Judith Regan, the editor of the notorious hypothetical O.J. Simpson confessional If I Did It, and host of the accompanying television interview that finally aired in March after being on hold for more than a decade, discussed Simpson in a recent radio appearance. It did not end well, as Regan seemed to hang up on the host right after he asked a question.
Regan discussed O.J. on The Domenick Nati show on iHeart Radio on Thursday, and said that she first decided to go forward with the projects after O.J. expressed interest in confessing to the murders of Nicole Brown Simpson and Ronald Goldman. While the book and interview were framed in the context of a hypothetical description of how the murders would have taken place if Simpson had committed them, Regan said the way he told the story gave the strong impression that he’s guilty of the crimes.
“I don’t know how anyone could think anything other than this man brutally murdered two people and it’s a horrible tragedy,” she said.
After the interview aired, Simpson’s current attorney claimed that Simpson did not write the part of the book that described the night of the killings, and that Regan herself wrote it with a ghostwriter. Regan strongly denied this.
“O.J. approved every single word of the book,” she said, claiming that Simpson worked on it with a ghostwriter he hired, and then ultimately gave his okay.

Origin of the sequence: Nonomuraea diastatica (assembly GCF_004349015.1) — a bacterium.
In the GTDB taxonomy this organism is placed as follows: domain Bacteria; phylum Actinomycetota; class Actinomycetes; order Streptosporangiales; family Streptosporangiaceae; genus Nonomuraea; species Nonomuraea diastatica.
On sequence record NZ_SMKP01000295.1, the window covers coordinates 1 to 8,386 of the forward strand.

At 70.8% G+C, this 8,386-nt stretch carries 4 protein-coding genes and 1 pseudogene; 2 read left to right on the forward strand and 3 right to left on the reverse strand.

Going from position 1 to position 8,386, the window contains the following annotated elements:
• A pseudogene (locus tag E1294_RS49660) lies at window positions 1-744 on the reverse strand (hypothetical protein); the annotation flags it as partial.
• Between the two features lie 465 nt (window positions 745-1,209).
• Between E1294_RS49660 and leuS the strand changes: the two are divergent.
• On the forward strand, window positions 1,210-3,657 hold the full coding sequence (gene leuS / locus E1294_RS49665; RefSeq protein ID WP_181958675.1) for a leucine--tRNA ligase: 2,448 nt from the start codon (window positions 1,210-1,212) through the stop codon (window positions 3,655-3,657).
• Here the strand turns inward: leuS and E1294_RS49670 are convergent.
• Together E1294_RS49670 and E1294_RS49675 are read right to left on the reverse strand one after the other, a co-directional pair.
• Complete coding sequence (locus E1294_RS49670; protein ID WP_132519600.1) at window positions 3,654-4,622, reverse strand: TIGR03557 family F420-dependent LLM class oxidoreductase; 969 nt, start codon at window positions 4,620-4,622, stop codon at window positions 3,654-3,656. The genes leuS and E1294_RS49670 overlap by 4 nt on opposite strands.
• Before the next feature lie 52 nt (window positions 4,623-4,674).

Simpson’s claims to the contrary, she said, are “the meanderings of an insane psychopath.”
Host Domenick Nati asked if Simpson got any money for the interview, and Regan slightly dodged the issue, simply stating that she didn’t have a contract with him and that he didn’t get money for the book. In the end, the book’s rights went to the Goldman family, who have received proceeds from its sales.
Past reports have said that Simpson did collect payment for his participation in the projects. A 2007 Vanity Fair column mentioned a proposed plan to pay Simpson through a third party in an effort to avoid having to give the money to the Goldman and Brown families. The families eventually found out and fought back.
At the end of the interview, Nati returned to this subject, bringing up reports that Regan’s publishing company paid Simpson. As soon as Nati finished asking the question, Regan can be heard hanging up.
Nati told Law&Crime that a representative for Regan called his producer and said Regan got disconnected and couldn’t continue the interview that same day. The producer asked if Regan could pick up where they left off on Monday, but did not receive a response.
“I would like to finish my interview with Judith,” Nati told Law&Crime. “I thought she was being very cooperative until the disconnection, and I know my listeners and many viewers of her interview are interested to know about the money that was exchanged.”
Nati cited a Fox News report from 2006 that says the book was sold for $3.5 million, but the report did not indicate who that money went to.
Law&Crime reached out to Regan’s representative for comment, but they did not respond.
[Image via Fox screengrab]
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